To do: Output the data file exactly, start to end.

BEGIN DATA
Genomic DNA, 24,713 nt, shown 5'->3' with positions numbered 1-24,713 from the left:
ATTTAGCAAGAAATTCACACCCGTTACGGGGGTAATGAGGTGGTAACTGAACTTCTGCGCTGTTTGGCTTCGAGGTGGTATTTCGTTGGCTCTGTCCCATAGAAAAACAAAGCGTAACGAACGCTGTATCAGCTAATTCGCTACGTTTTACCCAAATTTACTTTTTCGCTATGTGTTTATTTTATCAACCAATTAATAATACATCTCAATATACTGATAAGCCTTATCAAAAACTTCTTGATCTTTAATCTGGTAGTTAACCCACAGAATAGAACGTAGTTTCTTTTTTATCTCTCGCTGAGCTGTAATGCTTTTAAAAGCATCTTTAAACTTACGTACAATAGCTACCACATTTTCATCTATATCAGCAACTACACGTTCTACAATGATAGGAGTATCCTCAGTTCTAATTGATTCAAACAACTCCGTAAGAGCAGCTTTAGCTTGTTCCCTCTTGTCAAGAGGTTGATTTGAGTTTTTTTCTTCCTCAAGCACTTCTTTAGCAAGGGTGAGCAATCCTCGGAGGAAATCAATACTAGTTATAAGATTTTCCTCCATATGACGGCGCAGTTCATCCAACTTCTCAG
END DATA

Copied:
Genomic DNA, 24,713 nt, shown 5'->3' with positions numbered 1-24,713 from the left:
ATTTAGCAAGAAATTCACACCCGTTACGGGGGTAATGAGGTGGTAACTGAACTTCTGCGCTGTTTGGCTTCGAGGTGGTATTTCGTTGGCTCTGTCCCATAGAAAAACAAAGCGTAACGAACGCTGTATCAGCTAATTCGCTACGTTTTACCCAAATTTACTTTTTCGCTATGTGTTTATTTTATCAACCAATTAATAATACATCTCAATATACTGATAAGCCTTATCAAAAACTTCTTGATCTTTAATCTGGTAGTTAACCCACAGAATAGAACGTAGTTTCTTTTTTATCTCTCGCTGAGCTGTAATGCTTTTAAAAGCATCTTTAAACTTACGTACAATAGCTACCACATTTTCATCTATATCAGCAACTACACGTTCTACAATGATAGGAGTATCCTCAGTTCTAATTGATTCAAACAACTCCGTAAGAGCAGCTTTAGCTTGTTCCCTCTTGTCAAGAGGTTGATTTGAGTTTTTTTCTTCCTCAAGCACTTCTTTAGCAAGGGTGAGCAATCCTCGGAGGAAATCAATACTAGTTATAAGATTTTCCTCCATATGACGGCGCAGTTCATCCAACTTCTCAG